Winter Solstice Workshop, December 21, 2020 from 19h-21h CET

"When you are fully in the body, the soul appears" (BKS Iyengar)

December 21st is the winter solstice this year -- the longest night of the year. In this deep, dark night as the season turns, we have the opportunity to reflect on all that has passed (and it has been a lot this year), and to release what is no longer called for, needed, or constructive. And this year, exceptionally, the planets align on the solstice in a way that many astrologers say supports our growth into deeper and higher levels of consciousness, serving as a portal of entry into the "Age of Aquarius." This offers a beautiful moment to come together and unite our energies in honour of, and on behalf of the world we wish to live in.

This online workshop is open to everyone, and will include guided meditation, breathing practices, physical yoga postures, deep relaxation, chanting, and time for visioning forward. We will feel and ponder, clarify and reflect, move, breathe and relax into our deepest being and knowing. For those who wish and have the time, we can relax together afterwards, reflect and discuss.

Pre-registration is required. Please contact Ann at shingaiayoga(at) The workshop will be conducted in English. 25€ requested (or you can pay how much you wish, or can).

Photo © Ann Moradian.

2020 has been a most unusual year. The tug-of-war between the old and new paradigms -- our values, beliefs, and ways of living together -- has been blatantly apparent in the political, social and environmental domains. Feeling these shiftings in our own lives, bodies, hearts and minds in one way or another is unavoidable. And at the heart of this massive transition is the question of what it means to be human, how we live together, and what we wish to become.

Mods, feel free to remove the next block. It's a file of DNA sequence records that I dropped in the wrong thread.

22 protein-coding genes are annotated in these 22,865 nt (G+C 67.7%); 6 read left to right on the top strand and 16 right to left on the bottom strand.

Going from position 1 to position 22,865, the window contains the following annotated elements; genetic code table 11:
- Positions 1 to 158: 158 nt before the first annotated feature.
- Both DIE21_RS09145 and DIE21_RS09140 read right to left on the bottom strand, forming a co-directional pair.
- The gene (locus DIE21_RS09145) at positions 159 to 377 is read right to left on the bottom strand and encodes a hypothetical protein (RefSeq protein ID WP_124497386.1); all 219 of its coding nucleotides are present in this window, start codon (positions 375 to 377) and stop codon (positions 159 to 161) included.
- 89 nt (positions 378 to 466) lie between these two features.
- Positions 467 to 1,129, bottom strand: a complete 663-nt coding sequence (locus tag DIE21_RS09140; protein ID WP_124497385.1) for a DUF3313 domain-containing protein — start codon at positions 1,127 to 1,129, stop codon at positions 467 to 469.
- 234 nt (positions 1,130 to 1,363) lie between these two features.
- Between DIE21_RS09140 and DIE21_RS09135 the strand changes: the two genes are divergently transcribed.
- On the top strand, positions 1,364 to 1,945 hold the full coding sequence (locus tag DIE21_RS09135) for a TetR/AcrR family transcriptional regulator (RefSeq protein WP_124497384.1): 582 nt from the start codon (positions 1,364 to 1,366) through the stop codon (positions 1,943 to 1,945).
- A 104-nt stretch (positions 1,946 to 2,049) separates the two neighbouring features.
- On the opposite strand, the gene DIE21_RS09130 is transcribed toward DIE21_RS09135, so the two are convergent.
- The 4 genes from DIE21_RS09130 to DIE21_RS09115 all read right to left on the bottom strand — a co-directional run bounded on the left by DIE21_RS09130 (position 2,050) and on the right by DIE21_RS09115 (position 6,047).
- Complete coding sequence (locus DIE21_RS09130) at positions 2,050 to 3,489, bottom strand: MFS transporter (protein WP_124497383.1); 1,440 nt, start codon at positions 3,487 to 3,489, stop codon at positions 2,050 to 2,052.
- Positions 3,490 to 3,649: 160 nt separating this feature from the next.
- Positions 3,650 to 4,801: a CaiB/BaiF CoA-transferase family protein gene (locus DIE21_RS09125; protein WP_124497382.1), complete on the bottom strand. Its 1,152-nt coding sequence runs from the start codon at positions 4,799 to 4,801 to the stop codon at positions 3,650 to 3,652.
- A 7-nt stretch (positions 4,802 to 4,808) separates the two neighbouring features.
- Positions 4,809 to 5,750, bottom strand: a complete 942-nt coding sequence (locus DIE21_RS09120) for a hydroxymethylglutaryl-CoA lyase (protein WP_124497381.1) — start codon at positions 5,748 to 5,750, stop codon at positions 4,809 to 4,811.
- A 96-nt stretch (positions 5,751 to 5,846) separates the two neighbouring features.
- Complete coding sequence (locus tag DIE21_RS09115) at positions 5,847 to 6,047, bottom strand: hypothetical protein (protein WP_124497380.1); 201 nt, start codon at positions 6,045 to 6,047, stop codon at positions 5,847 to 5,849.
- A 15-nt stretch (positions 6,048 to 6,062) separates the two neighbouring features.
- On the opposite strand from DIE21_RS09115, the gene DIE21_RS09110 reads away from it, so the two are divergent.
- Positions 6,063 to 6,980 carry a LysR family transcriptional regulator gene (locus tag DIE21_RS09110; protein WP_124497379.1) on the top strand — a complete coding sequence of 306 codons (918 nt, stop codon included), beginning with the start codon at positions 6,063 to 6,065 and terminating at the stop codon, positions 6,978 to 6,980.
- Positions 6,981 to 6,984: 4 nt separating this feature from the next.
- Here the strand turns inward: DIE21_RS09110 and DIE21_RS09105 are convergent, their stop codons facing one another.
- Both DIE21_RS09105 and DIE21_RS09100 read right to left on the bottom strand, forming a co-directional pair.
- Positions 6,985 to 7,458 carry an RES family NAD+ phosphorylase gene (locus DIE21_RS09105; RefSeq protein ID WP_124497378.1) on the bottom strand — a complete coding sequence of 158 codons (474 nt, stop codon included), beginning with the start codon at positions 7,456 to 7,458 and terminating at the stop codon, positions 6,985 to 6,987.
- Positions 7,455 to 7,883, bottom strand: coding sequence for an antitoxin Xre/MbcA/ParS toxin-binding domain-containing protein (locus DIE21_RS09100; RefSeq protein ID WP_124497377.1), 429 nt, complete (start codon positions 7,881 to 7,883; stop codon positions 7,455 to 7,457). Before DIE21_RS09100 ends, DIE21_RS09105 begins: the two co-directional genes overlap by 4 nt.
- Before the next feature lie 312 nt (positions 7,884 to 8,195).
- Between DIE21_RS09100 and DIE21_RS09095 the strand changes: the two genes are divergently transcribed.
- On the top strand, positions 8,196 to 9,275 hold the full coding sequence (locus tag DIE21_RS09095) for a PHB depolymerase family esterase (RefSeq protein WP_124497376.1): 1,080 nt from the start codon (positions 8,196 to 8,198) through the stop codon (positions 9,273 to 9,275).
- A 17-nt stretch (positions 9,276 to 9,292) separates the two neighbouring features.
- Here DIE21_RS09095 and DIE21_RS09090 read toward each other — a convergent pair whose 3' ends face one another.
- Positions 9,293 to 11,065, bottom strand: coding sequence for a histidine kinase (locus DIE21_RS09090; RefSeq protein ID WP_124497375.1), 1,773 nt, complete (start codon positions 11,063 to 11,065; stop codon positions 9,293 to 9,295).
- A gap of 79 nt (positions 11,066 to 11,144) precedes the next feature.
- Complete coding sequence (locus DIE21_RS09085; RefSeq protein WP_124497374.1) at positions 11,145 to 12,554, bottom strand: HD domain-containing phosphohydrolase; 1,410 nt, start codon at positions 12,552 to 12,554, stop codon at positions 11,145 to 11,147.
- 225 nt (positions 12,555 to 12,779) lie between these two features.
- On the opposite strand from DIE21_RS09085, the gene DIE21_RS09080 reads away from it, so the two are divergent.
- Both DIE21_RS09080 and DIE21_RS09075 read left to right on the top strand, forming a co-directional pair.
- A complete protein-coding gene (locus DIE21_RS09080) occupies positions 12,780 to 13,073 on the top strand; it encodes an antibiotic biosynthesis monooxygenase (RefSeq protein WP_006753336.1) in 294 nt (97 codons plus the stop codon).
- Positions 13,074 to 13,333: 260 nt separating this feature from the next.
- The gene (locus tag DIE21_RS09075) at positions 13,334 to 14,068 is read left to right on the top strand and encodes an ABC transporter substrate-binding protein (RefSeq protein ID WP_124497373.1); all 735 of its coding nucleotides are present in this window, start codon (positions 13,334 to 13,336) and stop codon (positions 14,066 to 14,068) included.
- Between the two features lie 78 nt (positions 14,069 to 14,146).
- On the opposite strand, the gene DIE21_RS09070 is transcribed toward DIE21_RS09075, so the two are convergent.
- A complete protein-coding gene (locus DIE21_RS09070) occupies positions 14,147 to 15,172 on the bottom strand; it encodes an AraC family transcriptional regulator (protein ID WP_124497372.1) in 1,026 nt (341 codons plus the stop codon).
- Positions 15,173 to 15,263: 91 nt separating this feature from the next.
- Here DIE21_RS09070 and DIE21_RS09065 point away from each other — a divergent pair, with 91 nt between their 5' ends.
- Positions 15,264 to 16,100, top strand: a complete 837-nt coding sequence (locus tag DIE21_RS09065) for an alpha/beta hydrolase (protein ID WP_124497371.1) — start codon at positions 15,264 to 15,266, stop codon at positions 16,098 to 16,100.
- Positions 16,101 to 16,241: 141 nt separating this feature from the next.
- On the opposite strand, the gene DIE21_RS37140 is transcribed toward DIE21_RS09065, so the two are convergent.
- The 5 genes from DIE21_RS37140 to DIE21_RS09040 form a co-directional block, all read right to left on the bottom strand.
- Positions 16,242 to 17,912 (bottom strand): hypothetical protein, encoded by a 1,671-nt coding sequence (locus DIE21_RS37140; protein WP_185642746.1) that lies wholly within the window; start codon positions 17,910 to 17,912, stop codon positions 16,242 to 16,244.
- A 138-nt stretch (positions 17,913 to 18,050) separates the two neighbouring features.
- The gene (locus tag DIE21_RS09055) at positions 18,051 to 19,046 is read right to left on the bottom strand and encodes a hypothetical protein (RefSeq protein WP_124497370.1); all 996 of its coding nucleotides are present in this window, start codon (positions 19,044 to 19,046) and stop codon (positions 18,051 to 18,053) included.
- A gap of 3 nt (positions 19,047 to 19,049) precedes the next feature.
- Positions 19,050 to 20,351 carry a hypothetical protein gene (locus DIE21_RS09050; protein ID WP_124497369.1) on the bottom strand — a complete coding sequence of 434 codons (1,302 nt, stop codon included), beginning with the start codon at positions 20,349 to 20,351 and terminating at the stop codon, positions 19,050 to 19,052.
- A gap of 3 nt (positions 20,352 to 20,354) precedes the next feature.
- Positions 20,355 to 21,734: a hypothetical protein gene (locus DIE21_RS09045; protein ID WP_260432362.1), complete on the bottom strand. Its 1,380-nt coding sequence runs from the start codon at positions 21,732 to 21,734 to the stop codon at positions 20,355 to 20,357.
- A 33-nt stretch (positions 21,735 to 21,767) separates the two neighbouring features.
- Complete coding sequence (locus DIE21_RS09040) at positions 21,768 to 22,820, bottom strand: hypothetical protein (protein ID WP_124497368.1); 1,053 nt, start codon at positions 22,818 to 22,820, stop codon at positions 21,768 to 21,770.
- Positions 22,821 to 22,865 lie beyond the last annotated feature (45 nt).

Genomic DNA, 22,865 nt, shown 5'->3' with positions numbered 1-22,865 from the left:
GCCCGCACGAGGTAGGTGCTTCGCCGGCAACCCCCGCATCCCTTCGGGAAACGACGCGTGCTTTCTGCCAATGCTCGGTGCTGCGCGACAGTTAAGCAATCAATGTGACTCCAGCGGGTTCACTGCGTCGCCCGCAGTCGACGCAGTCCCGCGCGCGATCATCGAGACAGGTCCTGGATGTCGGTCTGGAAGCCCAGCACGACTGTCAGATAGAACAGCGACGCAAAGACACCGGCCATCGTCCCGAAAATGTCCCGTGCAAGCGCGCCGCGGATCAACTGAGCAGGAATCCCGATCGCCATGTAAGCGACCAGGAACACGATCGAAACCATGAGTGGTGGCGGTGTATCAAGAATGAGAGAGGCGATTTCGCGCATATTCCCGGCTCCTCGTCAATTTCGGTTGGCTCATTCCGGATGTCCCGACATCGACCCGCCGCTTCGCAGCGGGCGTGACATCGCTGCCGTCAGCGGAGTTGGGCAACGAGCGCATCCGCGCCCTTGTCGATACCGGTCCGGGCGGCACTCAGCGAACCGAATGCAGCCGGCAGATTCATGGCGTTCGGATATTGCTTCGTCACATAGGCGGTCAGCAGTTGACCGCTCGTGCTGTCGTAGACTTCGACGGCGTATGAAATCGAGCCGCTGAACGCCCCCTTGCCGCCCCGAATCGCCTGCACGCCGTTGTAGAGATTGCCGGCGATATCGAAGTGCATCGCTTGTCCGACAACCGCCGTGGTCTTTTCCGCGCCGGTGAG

In the same way that technology holds many of the solutions we seek, our ancient "wisdom traditions" and our bodies themselves also hold critical information, insight and understandings about what it means to be human, and how to live our lives well together. As the past eras have shown us, tools and knowledge, information and technologies are insufficient in an of themselves. They not only call for, but require even greater insight and understanding about ourselves, and greater care in how we treat one another, and our world. In so many instances the problem is not lack of knowledge or technology, but lack of wisdom in its use. Our metaphors override our own embodied intelligence and we forget that we are not machines, or disembodied minds, but living, breathing organisms, that require and thrive in loving social connection. We start to believe our own stories that we can dominate nature -- and perhaps we can, but it would not be worth it if this were at the cost of the most beautiful aspects of our humanness -- our capacity to care about one another. 

Our yoga practice, and other mindful, embodied practices, help us to dwell in our wholeness, which is complex and ever-shifting. It also helps us to access our own deepest knowing, compassion, and wisdom.